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How to Use a Spending Fast to Develop the Savings Habit

Saving money is something that’s important to most people but it’s often easier said than done. According to the Federal Reserve, only 53% of Americans have enough resources to cover a $400 financial emergency. While student loan debt, credit card debt or a low income are often the biggest barriers to saving, sometimes an empty bank account is the result of poor spending decisions.

So how do you go from being a saver to spender? It takes a combination of changing your mindset and your spending patterns to get on track. Putting yourself on a spending diet may seem a little extreme but it may be just the nudge you need to start stashing away your dollars and cents.

What Is a Spending Fast and Who Needs One?

The basic premise behind a spending fast is that you commit to not spending money on anything frivolous for a set period of time. How long you plan to curb your spending is up to you but research suggests that it takes on average 66 days for a new behavior to become routine. If you’re not ready to tackle a 60-day spending fast, we recommend trying it for at least a month.

Embarking on a spending fast is a smart move for anyone who wants to save but can’t seem to find the money. It’s also a good idea if you’ve gotten in over your head with debt and you’re trying to pinpoint where your biggest money leaks are.

Starting a Spending Fast

In terms of what you cut out of your spending, it all comes down to understanding the difference between wants and needs. Things like rent, groceries, utilities, gas and medical care would all fall into the “need” category.

The point of a spending diet is to avoid wasting money on non-essential things like:

  • Entertainment
  • Dining out
  • New clothes
  • Makeup
  • Electronic gadgets
  • Expensive hobbies
  • A daily Starbucks fix

By now you might be thinking that a spending fast is some sort of medieval torture experiment but it’s really not. The point is to show you that you do have the money to save in your budget, if you’re willing to look for it.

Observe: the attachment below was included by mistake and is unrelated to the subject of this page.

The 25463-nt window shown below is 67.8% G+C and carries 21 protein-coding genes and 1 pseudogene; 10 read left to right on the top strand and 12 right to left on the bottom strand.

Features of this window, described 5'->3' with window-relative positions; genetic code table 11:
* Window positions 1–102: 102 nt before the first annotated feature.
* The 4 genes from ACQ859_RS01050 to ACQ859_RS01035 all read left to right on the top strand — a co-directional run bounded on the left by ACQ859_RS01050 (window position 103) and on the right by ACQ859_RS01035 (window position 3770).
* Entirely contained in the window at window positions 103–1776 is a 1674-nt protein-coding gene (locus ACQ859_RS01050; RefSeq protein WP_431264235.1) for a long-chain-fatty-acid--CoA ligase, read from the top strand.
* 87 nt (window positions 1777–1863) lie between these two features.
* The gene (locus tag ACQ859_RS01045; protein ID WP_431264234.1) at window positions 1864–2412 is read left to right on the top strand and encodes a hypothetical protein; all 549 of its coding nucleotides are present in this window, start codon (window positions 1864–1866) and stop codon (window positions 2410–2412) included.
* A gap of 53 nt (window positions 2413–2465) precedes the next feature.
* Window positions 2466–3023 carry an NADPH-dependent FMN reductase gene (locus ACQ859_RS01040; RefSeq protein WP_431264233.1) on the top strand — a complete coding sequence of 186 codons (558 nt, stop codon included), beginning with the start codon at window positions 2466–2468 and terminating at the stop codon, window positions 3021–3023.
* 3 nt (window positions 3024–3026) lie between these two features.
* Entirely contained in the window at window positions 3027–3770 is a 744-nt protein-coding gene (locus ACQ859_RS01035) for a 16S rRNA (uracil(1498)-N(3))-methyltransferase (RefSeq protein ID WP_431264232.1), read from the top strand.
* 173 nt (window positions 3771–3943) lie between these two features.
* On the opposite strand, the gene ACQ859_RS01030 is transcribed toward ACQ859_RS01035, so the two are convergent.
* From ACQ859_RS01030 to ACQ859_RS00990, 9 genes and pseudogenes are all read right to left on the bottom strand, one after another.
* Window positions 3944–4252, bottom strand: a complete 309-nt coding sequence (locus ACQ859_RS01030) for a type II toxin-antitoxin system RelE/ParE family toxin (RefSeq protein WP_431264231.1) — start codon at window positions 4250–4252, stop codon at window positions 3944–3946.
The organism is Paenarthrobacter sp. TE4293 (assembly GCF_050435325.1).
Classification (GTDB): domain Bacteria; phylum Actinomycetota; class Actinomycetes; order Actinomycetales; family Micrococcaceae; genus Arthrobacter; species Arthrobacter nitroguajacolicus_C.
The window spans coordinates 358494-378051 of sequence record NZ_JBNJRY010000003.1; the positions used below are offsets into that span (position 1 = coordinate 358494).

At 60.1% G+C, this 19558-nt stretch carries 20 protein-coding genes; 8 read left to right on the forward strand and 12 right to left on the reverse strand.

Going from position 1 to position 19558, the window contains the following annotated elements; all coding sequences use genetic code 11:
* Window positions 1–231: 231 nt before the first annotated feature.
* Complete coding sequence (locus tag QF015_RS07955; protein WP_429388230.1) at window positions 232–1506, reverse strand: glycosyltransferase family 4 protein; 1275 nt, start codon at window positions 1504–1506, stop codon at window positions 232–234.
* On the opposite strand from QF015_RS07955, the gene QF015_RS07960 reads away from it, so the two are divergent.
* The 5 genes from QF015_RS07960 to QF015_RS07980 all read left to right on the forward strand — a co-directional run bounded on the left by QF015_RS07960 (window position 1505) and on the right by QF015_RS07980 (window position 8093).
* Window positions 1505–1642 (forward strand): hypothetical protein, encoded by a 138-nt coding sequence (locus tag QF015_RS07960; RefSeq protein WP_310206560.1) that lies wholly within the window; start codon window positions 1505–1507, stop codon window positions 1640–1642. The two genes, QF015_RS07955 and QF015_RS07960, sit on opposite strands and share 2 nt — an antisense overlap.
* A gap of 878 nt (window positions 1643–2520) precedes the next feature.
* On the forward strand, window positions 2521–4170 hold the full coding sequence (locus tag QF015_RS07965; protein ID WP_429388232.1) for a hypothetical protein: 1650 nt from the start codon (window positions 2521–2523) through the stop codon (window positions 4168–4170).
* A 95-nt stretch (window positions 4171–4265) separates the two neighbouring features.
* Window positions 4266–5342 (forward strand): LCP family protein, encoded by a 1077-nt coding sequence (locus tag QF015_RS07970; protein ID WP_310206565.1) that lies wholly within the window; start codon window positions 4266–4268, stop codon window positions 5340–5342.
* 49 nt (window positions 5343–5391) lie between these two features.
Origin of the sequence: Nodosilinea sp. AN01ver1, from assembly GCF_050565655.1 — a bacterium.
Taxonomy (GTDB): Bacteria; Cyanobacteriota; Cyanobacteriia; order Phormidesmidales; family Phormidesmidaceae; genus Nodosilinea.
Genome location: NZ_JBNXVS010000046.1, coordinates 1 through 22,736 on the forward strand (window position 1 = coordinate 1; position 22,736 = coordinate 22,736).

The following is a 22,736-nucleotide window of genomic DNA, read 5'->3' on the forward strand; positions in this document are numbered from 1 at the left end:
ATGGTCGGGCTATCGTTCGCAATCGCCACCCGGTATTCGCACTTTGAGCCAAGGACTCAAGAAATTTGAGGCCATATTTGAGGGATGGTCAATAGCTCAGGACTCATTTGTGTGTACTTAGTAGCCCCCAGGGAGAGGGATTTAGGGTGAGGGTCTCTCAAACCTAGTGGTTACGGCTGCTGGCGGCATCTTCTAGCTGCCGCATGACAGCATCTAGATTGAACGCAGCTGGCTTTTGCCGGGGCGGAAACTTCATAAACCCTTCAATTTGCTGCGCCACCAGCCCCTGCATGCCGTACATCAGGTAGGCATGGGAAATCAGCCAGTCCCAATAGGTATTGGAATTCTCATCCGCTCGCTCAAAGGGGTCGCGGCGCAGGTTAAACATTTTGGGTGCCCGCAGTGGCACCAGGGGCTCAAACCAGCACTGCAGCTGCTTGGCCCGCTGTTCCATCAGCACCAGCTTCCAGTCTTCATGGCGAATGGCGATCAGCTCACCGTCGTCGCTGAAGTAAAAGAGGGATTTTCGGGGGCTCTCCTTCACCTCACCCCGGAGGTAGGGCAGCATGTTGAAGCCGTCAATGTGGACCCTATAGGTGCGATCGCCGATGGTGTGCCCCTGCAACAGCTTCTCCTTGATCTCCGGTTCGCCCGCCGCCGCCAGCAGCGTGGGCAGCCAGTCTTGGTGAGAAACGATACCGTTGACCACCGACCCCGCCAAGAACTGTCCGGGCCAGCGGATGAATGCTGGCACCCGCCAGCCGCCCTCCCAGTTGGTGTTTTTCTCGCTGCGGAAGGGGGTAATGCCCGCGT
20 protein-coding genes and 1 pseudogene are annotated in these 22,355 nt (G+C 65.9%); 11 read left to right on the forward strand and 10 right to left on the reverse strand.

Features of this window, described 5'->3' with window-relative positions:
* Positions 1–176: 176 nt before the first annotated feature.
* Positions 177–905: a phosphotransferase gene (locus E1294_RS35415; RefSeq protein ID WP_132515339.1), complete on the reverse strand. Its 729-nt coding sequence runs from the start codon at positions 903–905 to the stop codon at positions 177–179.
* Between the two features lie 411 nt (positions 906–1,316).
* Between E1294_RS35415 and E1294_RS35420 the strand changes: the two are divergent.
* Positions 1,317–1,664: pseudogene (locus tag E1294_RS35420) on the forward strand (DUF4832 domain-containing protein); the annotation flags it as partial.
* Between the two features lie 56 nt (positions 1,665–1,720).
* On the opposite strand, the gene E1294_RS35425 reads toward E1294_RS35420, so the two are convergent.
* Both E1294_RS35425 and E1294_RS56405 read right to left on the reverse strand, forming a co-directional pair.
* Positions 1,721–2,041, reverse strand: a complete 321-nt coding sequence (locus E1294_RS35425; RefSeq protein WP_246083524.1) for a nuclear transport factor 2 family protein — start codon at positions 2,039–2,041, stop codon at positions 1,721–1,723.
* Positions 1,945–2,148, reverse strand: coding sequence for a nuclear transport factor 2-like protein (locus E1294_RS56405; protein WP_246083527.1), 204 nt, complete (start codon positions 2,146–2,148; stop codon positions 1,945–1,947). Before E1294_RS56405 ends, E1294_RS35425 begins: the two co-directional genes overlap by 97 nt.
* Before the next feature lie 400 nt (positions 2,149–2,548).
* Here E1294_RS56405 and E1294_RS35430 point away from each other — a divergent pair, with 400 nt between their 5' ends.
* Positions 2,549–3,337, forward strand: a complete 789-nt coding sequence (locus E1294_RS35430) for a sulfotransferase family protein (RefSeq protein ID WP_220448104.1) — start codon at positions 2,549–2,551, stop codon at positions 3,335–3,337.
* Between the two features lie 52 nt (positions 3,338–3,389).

How to Make a Spending Fast Work For You

Committing to a spending fast can be tough in the beginning and it helps to have a way to keep tabs on how you’re doing. Here are some tips to make staying the course easier:

  • Track your spending automatically.. When you’re actively working to trim spending you need to know where your money’s going at all times. If you’re not organized enough to write all your purchases down, linking your bank account to a budgeting app like Mint.com can break down your spending at a glance.
  • Tell your friends Peer pressure is a sneaky money thief and it can easily sabotage your no-spend ways. To eliminate problems, clue your friends in as to what you’re doing and why. Consider making the spending fast a group effort if they’re tired of always being broke.
  • Get an accountability partner Having someone to offer advice or encouragement can make the days and weeks of a spending diet go by that much faster. Enlist your spouse, a friend or a family member to be the person who talks you down when you’re feeling tempted to go on a spending binge.
  • Have a plan for what you’re saving Making a plan for how to use the money you’re saving ensures that all your hard work isn’t wasted. For instance, if you’ve racked up some credit card debt as a result of overspending, you could use the cash to knock down the balance. If you don’t have an emergency fund, parking some of your spare change in a savings account gives you an umbrella against rainy days.

Setting goals for the money you’re saving can be an excellent motivator to keep your spending fast going long after the first 30 days have passed. The longer you stick with goal-setting and saving, the sooner it’ll become second nature.

About the author

Rebecca Lake

Rebecca Lake is a personal finance writer and blogger specializing in topics related to mortgages, retirement and business credit. Her work has appeared in a variety of outlets around the web, including Smart Asset and Money Crashers. You can find her on Twitter at @seemomwrite or her website, RebeccaLake.net.

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